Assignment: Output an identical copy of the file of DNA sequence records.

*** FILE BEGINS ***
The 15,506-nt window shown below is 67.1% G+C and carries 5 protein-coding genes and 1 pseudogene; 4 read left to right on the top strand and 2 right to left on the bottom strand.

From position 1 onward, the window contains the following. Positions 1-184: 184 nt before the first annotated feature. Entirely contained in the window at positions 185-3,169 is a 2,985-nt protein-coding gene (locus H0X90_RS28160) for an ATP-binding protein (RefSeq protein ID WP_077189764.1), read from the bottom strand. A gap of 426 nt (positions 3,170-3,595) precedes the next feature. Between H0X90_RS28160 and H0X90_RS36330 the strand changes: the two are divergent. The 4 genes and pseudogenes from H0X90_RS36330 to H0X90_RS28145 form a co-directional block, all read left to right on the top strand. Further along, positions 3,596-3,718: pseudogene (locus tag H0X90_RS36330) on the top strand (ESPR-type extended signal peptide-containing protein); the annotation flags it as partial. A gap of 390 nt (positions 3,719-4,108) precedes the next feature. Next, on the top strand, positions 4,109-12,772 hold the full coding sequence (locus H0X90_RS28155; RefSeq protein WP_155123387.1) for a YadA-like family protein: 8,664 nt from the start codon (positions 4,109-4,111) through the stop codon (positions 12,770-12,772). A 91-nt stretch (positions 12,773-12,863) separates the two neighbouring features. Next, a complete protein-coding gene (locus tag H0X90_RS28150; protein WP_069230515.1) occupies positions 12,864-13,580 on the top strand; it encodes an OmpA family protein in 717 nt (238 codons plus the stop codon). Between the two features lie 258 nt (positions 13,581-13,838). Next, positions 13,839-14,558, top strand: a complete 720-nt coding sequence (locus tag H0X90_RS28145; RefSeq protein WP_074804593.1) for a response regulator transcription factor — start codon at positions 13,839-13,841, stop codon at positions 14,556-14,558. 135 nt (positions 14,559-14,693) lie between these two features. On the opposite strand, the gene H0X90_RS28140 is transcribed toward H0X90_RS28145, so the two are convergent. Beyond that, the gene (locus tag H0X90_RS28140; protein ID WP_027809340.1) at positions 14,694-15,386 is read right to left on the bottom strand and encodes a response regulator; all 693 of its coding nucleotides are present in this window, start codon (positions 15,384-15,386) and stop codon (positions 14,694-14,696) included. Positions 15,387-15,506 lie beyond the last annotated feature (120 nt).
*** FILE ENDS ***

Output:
The 15,506-nt window shown below is 67.1% G+C and carries 5 protein-coding genes and 1 pseudogene; 4 read left to right on the top strand and 2 right to left on the bottom strand.

From position 1 onward, the window contains the following. Positions 1-184: 184 nt before the first annotated feature. Entirely contained in the window at positions 185-3,169 is a 2,985-nt protein-coding gene (locus H0X90_RS28160) for an ATP-binding protein (RefSeq protein ID WP_077189764.1), read from the bottom strand. A gap of 426 nt (positions 3,170-3,595) precedes the next feature. Between H0X90_RS28160 and H0X90_RS36330 the strand changes: the two are divergent. The 4 genes and pseudogenes from H0X90_RS36330 to H0X90_RS28145 form a co-directional block, all read left to right on the top strand. Further along, positions 3,596-3,718: pseudogene (locus tag H0X90_RS36330) on the top strand (ESPR-type extended signal peptide-containing protein); the annotation flags it as partial. A gap of 390 nt (positions 3,719-4,108) precedes the next feature. Next, on the top strand, positions 4,109-12,772 hold the full coding sequence (locus H0X90_RS28155; RefSeq protein WP_155123387.1) for a YadA-like family protein: 8,664 nt from the start codon (positions 4,109-4,111) through the stop codon (positions 12,770-12,772). A 91-nt stretch (positions 12,773-12,863) separates the two neighbouring features. Next, a complete protein-coding gene (locus tag H0X90_RS28150; protein WP_069230515.1) occupies positions 12,864-13,580 on the top strand; it encodes an OmpA family protein in 717 nt (238 codons plus the stop codon). Between the two features lie 258 nt (positions 13,581-13,838). Next, positions 13,839-14,558, top strand: a complete 720-nt coding sequence (locus tag H0X90_RS28145; RefSeq protein WP_074804593.1) for a response regulator transcription factor — start codon at positions 13,839-13,841, stop codon at positions 14,556-14,558. 135 nt (positions 14,559-14,693) lie between these two features. On the opposite strand, the gene H0X90_RS28140 is transcribed toward H0X90_RS28145, so the two are convergent. Beyond that, the gene (locus tag H0X90_RS28140; protein ID WP_027809340.1) at positions 14,694-15,386 is read right to left on the bottom strand and encodes a response regulator; all 693 of its coding nucleotides are present in this window, start codon (positions 15,384-15,386) and stop codon (positions 14,694-14,696) included. Positions 15,387-15,506 lie beyond the last annotated feature (120 nt).